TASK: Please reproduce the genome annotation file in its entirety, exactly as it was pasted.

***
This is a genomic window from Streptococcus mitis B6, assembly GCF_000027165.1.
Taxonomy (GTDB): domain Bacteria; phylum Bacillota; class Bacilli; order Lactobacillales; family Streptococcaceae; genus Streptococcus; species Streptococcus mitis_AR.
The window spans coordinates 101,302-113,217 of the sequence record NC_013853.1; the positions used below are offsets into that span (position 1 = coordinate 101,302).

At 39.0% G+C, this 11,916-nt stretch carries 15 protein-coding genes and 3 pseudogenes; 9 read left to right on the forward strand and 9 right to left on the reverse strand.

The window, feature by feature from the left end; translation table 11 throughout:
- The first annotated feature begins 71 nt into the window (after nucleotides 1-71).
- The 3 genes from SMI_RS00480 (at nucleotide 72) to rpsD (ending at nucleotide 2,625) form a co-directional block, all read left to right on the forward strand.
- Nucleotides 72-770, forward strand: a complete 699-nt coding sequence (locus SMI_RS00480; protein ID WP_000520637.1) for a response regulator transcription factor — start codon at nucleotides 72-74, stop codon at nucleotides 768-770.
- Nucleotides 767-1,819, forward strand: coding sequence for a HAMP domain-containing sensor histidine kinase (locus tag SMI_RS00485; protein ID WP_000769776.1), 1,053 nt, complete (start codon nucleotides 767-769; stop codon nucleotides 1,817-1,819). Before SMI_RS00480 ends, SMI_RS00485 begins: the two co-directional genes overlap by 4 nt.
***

This is a genomic window from Streptococcus mitis B6, assembly GCF_000027165.1.
Taxonomy (GTDB): domain Bacteria; phylum Bacillota; class Bacilli; order Lactobacillales; family Streptococcaceae; genus Streptococcus; species Streptococcus mitis_AR.
The window spans coordinates 101,302-113,217 of the sequence record NC_013853.1; the positions used below are offsets into that span (position 1 = coordinate 101,302).

At 39.0% G+C, this 11,916-nt stretch carries 15 protein-coding genes and 3 pseudogenes; 9 read left to right on the forward strand and 9 right to left on the reverse strand.

The window, feature by feature from the left end; translation table 11 throughout:
- The first annotated feature begins 71 nt into the window (after nucleotides 1-71).
- The 3 genes from SMI_RS00480 (at nucleotide 72) to rpsD (ending at nucleotide 2,625) form a co-directional block, all read left to right on the forward strand.
- Nucleotides 72-770, forward strand: a complete 699-nt coding sequence (locus SMI_RS00480; protein ID WP_000520637.1) for a response regulator transcription factor — start codon at nucleotides 72-74, stop codon at nucleotides 768-770.
- Nucleotides 767-1,819, forward strand: coding sequence for a HAMP domain-containing sensor histidine kinase (locus tag SMI_RS00485; protein ID WP_000769776.1), 1,053 nt, complete (start codon nucleotides 767-769; stop codon nucleotides 1,817-1,819). Before SMI_RS00480 ends, SMI_RS00485 begins: the two co-directional genes overlap by 4 nt.